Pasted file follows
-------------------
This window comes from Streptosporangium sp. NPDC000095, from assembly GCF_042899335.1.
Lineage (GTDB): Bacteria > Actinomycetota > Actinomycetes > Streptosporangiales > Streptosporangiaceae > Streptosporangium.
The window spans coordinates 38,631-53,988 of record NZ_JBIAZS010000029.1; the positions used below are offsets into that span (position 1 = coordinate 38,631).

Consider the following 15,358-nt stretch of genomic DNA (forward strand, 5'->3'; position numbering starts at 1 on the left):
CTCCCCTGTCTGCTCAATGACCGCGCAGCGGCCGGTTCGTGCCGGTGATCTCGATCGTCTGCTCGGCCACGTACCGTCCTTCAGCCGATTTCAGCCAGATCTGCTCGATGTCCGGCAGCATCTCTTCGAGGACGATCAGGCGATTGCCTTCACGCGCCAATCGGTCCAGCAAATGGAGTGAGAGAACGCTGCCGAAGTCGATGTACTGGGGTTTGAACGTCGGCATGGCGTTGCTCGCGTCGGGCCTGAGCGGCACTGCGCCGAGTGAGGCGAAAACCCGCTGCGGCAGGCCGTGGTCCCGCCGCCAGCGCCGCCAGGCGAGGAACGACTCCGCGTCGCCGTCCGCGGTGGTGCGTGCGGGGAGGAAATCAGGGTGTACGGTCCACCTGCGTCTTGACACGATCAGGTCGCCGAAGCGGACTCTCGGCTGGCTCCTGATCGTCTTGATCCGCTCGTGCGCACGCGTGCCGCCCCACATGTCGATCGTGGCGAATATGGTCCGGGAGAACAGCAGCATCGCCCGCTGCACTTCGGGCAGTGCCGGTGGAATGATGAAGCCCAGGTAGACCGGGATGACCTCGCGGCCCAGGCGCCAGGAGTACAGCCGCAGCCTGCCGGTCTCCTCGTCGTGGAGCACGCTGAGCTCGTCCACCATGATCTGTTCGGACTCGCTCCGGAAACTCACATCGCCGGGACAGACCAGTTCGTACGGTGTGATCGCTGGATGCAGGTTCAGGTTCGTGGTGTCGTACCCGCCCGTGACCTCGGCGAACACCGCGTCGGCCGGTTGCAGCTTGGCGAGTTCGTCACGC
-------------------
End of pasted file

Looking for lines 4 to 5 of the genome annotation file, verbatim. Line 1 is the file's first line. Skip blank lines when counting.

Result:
Consider the following 15,358-nt stretch of genomic DNA (forward strand, 5'->3'; position numbering starts at 1 on the left):
CTCCCCTGTCTGCTCAATGACCGCGCAGCGGCCGGTTCGTGCCGGTGATCTCGATCGTCTGCTCGGCCACGTACCGTCCTTCAGCCGATTTCAGCCAGATCTGCTCGATGTCCGGCAGCATCTCTTCGAGGACGATCAGGCGATTGCCTTCACGCGCCAATCGGTCCAGCAAATGGAGTGAGAGAACGCTGCCGAAGTCGATGTACTGGGGTTTGAACGTCGGCATGGCGTTGCTCGCGTCGGGCCTGAGCGGCACTGCGCCGAGTGAGGCGAAAACCCGCTGCGGCAGGCCGTGGTCCCGCCGCCAGCGCCGCCAGGCGAGGAACGACTCCGCGTCGCCGTCCGCGGTGGTGCGTGCGGGGAGGAAATCAGGGTGTACGGTCCACCTGCGTCTTGACACGATCAGGTCGCCGAAGCGGACTCTCGGCTGGCTCCTGATCGTCTTGATCCGCTCGTGCGCACGCGTGCCGCCCCACATGTCGATCGTGGCGAATATGGTCCGGGAGAACAGCAGCATCGCCCGCTGCACTTCGGGCAGTGCCGGTGGAATGATGAAGCCCAGGTAGACCGGGATGACCTCGCGGCCCAGGCGCCAGGAGTACAGCCGCAGCCTGCCGGTCTCCTCGTCGTGGAGCACGCTGAGCTCGTCCACCATGATCTGTTCGGACTCGCTCCGGAAACTCACATCGCCGGGACAGACCAGTTCGTACGGTGTGATCGCTGGATGCAGGTTCAGGTTCGTGGTGTCGTACCCGCCCGTGACCTCGGCGAACACCGCGTCGGCCGGTTGCAGCTTGGCGAGTTCGTCACGC